There are many ways to “know” the world. When I was a child, my knowing was mostly framed through the boundaries my parents provided, the haunting silence of the hills of the Palouse, the warmth of the friends I held close to my heart, and the tiny Presbyterian church community who provided me with prayers and belonging through which I peeked out at the world.
But also I knew through words: both reading and writing. I wrote poetry and journaled prayers and hopes and grievances. I memorized the Psalms and wise words of Jesus. Those words, both found and shared, are still important to who I am today.
Words are a way of knowing the world, ourselves, and sharing what matters. But, for me, and I suspect for many, these structures of knowing are only one fabric of the quilt of knowing
Buried within these folds of knowing was a deeper way of experiencing the world. The smell of my mother’s lipstick when she kissed me, my dog’s wet nose or the burr I dug out of his coat, the layered sunsets which burned across harvested hills, the moist shavings of cabbage that fell into the crock to make sauerkraut, the “whiskering” of my dad rubbing his beard-shadowed face across mine.
I am thinking about this because I am in a job which requires a lot of understanding from me. Some of my audience are word people and it is critical that I use exact words so that I open and close the right doors.
I am also aware that learning and learners are not all word people. And in fact sometimes other ways of knowing are just as important, potentially even moreso.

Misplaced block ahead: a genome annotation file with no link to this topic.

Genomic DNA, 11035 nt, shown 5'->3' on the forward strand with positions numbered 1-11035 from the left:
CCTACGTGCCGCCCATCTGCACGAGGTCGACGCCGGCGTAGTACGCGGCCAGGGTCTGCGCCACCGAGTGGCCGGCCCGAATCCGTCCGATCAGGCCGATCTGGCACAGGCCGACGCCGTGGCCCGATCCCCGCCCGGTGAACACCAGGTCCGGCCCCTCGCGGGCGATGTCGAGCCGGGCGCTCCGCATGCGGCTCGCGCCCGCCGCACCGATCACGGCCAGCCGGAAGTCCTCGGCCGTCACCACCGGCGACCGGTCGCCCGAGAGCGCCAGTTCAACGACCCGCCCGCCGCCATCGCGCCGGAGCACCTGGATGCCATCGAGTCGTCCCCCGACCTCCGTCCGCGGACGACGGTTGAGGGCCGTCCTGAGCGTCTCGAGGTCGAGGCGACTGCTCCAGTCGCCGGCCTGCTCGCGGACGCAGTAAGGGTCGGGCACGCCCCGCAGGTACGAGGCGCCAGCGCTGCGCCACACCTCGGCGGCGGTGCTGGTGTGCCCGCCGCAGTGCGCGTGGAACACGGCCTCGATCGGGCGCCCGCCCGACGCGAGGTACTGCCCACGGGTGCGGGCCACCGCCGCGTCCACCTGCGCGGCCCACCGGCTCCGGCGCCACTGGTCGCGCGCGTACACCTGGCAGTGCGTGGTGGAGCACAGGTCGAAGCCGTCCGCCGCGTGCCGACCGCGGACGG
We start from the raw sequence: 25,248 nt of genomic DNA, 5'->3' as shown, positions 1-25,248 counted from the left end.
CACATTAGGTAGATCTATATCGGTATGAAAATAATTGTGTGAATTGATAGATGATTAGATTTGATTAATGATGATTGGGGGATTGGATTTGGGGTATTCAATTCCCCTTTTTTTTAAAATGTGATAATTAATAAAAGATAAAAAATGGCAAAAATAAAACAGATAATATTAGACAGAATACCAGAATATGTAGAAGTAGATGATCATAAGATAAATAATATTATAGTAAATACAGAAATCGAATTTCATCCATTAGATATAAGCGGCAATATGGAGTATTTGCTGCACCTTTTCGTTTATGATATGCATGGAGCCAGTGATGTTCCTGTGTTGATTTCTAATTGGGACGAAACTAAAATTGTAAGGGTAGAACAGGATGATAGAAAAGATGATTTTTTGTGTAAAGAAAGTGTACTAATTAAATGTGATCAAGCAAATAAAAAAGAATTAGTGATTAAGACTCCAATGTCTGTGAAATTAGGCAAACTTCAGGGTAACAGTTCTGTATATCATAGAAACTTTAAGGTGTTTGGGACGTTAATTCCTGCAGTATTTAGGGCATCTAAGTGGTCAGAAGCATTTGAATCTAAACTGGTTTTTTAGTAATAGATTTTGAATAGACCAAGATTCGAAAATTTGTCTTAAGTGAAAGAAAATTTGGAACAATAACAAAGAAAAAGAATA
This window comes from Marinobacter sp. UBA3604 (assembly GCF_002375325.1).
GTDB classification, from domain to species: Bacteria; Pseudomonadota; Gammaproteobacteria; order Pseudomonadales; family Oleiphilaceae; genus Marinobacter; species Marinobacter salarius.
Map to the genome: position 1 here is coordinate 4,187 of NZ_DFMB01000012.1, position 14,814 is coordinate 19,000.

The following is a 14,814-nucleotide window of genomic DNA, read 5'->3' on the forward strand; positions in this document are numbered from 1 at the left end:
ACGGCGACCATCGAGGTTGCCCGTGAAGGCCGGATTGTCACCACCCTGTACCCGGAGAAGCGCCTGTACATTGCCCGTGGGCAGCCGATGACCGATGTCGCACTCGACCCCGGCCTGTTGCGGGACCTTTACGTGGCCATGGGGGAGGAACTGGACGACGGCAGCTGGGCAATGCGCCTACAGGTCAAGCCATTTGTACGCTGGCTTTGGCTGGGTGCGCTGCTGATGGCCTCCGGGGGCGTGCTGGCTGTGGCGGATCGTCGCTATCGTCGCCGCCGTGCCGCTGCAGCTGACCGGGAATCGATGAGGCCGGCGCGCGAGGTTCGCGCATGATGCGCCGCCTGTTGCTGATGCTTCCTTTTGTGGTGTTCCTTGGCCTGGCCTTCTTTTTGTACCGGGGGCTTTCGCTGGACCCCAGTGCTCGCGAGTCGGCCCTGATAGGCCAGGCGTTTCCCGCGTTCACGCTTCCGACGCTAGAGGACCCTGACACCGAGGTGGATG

About a week ago I spoke for an event. I sang a song as part of the framing of it. Several asked me for a recording of it and expressed how meaningful it was to the overall conversation. Others wanted words in their hands or for me to read the lyric to them. My guess is that the combination of music and word is one of the most powerful forms of communication.
Art can speak. Music speaks. Dance and drama has it’s own word as well and can teach better than the most incisive orator. There are many ways to crack open our hearts and enter into the things that matter in the world. To be the most effective, I want my work to be multi-sensory: words, music, drama, visual, tactile, smelly.
We so easily operate out of one type of knowing, assuming others are the same. If we are to ignite movements, encourage inclusion and create memory, I commit to be open to all of our senses; to push the boundaries of convention for conversation and change to happen. I don’t know exactly what this will look like, but I am ready to explore. How about you?